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Sep 25, 2009 12:45 AM

Competitions, Wine guides, Critics, Magazines....who should we listen to?

Competitions, Wine guides, Wine Critics, Wine Magazines.........they are all “references” but they can all (in some form or other) stand accused of biased judgement and advice. Nonetheless, many of us (all?) refer to them as something of a Map to guide ourselves in our purchasing decisions.

In a perfect world, we should only make buying decision based upon our own taste buds. However, for most people, there simply isn't the opportunity to individually learn, taste and select.

So, we use some of the above "tools" to help us filter through the endless global choices down to a more manageable quantity.

My questions to the board are:

• Which of the above represent greater or lesser reference?
• How should we use them in a critical and effective manner?
• What other means are there for a “Consumer” to find his way though the maze to quality, value, new and exciting wines?

P.S. Even this cherished board is, inevitably, full of opinionated!?! Who can I turn to??

PPS: Who do we believe ....or like all things in life, should be we simply take a critical and analytical view of everything others tell us?

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  1. Use critiques as a relative point of reference, not as an absolute point of reference.

    Meaning that if after reading X and tasting the same wines, you find that X rates and likes wine in such way that does not fit your own taste, you can use that information to know that if X like a wine in some way, you might not like it (too strong, too light, ... ) and from there you can make your own system of rating based on that information.

    And it works the other way around, you will find Y that constenly give out reviews and informations about wines that you also like; and you can bias your own reference point against Y.

    I think that at some point, we need to take chances and need to have our own point of reference and accept that if X recommands a wine that you don't like (or does not feel it rewards a high rating) it's ok and life go on...

    Also remember that X at some point get into a "mold" and are stuck into it and cannot get out easily.

    1. #1 - freinds whith whom you've shared many wines and whose palates you know and who know your palate.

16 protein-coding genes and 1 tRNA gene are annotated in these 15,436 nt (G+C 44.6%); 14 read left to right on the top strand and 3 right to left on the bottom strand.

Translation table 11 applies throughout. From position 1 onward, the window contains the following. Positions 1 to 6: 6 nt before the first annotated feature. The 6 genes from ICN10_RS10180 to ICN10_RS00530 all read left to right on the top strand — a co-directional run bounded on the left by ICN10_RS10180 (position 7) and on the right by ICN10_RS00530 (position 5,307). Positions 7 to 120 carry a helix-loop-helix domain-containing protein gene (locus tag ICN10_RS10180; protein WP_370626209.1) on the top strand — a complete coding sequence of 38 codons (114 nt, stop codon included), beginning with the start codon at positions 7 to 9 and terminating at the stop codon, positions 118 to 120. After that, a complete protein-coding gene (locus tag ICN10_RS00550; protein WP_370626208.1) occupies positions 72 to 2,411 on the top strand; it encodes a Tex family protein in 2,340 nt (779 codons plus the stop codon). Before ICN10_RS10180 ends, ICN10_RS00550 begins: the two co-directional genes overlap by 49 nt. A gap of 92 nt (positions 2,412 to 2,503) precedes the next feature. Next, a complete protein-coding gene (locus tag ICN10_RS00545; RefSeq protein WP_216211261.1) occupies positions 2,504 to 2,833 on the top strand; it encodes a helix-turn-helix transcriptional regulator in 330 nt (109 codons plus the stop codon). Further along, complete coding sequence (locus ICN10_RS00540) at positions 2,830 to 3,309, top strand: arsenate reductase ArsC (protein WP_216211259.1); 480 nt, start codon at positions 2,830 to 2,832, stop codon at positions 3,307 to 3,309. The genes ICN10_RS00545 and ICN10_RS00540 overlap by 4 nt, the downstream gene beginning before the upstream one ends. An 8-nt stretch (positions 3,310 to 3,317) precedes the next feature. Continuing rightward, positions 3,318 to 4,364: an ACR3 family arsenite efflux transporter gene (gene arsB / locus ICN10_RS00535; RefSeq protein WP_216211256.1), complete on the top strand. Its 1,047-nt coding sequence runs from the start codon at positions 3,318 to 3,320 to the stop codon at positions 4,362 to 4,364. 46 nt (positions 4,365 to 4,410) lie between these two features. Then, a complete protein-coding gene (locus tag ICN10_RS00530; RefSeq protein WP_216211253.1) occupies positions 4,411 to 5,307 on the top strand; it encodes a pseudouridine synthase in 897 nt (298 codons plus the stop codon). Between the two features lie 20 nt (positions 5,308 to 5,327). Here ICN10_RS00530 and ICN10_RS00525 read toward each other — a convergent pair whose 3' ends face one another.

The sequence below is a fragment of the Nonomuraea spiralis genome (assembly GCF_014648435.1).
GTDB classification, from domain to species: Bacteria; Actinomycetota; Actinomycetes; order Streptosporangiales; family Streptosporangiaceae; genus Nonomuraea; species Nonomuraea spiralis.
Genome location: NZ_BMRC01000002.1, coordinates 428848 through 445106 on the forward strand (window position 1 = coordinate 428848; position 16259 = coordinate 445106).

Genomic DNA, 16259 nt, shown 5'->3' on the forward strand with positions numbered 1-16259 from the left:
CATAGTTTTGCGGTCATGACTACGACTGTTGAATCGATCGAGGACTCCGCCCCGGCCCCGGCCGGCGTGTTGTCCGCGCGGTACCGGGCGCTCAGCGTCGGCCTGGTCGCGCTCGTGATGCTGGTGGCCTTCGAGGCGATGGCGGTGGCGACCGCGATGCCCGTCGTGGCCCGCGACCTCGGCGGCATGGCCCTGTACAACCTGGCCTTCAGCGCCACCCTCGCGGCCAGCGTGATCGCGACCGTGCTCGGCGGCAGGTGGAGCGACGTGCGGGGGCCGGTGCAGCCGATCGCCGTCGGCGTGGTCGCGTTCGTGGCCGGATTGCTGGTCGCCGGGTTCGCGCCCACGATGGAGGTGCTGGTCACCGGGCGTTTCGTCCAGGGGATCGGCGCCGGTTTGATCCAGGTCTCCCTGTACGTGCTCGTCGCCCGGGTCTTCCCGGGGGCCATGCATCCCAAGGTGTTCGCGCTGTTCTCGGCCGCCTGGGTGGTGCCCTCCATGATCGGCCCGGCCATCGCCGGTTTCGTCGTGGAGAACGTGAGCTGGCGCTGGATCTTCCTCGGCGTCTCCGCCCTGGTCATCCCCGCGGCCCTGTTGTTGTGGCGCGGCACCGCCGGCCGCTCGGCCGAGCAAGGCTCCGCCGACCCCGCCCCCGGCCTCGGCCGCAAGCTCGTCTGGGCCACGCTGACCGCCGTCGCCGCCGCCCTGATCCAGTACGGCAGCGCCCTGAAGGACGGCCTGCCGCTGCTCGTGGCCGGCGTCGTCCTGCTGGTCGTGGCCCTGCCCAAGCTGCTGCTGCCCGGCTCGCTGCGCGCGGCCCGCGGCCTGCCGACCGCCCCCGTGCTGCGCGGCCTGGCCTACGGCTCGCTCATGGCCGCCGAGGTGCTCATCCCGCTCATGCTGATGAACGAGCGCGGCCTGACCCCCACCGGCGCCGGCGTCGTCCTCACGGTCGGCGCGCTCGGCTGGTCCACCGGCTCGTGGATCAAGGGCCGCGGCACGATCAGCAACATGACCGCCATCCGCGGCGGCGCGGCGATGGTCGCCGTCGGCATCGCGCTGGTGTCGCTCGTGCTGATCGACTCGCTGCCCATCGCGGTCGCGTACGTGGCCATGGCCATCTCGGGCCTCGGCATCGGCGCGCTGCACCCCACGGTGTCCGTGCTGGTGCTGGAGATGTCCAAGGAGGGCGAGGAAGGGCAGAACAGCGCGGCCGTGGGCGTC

#2 - reviewers whose palates you trust and whose reviews you are familiar with. For me, this is (in descending order) David Schildkniched, Antonio Galloni (tie), Stephen Tanzer (tie), the publication "Gambero Rosso" (tie)

      #3 - reviews of people your friends know and put some trust in, these could be publications or other people. For me, Decanter and Allen Medows fall into this caegory.

      2 Replies
      1. re: whiner

        You both make valid points about looking to outlets who reflect (or inspire) your own inclinations.

        Are we then to assume that all these professionals (who make a living from) writing about wine are quite impartial and may not be “influenced”?

        Are we then discrediting any and all Competitions? What do you think of Decanter’s recent World Wine Awards? Would those “medals” influence your buying decisions?

        1. re: whiner

          I think a relationship with a locally run wine store is great for getting some help and I keep up wtth the folks over at

        2. A trusted and educated wine merchant can play a key role.

          I'm sure a number of us have someone or somewhere we buy from where we would buy a bottle on their advice. I have one quite local to me, who not only uses my filter (what I'm looking for, price, what I liked in the past), but who also uses their own which likely more refined than my own. A good merchant is a very valuable tool for those of us learning about wine, though they sometimes have their own bias.

          1 Reply
          1. re: nanette

            When we visit New York, our daughter's friend and merchant at Bedford Wine shop has always given us superb advice for price and quality. At home(work) I usually shop online for under $20/90pt and buy a couple of bottles to see which ones I like best before buying a case or split case. I enjoy reading the Wine Spectator, but most of their tastes are in the more expensive offerings. But hay, there is something for everyones taste and budget. The challange is in the search.

          2. Find the best wine stores and explore yourself.

            1. Marc,

              My answer to your 3 questions plus your 2 PS:

              Do as the Italians do.
              You try it, you like it or you don't.
              Otherwise, gamble at your own risk.